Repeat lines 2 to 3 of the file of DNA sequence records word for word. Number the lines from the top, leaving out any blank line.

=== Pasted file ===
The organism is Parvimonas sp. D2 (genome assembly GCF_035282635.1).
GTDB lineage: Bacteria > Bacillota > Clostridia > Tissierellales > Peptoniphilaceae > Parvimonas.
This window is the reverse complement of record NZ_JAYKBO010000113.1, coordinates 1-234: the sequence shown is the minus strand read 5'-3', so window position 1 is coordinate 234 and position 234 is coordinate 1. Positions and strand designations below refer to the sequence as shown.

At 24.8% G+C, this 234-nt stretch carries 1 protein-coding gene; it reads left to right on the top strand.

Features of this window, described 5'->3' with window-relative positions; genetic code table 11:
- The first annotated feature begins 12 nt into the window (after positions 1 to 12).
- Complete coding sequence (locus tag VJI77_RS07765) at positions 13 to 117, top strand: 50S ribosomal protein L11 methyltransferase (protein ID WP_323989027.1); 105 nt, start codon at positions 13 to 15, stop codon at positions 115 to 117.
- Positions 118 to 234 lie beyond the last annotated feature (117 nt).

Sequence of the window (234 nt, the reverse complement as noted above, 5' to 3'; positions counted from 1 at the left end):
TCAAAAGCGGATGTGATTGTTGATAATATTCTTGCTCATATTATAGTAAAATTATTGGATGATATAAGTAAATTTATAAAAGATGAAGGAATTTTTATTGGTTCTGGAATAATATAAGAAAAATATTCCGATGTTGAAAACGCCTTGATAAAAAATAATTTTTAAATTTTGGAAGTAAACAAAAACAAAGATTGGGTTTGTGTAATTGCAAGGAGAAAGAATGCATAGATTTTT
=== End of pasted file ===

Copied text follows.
GTDB lineage: Bacteria > Bacillota > Clostridia > Tissierellales > Peptoniphilaceae > Parvimonas.
This window is the reverse complement of record NZ_JAYKBO010000113.1, coordinates 1-234: the sequence shown is the minus strand read 5'-3', so window position 1 is coordinate 234 and position 234 is coordinate 1. Positions and strand designations below refer to the sequence as shown.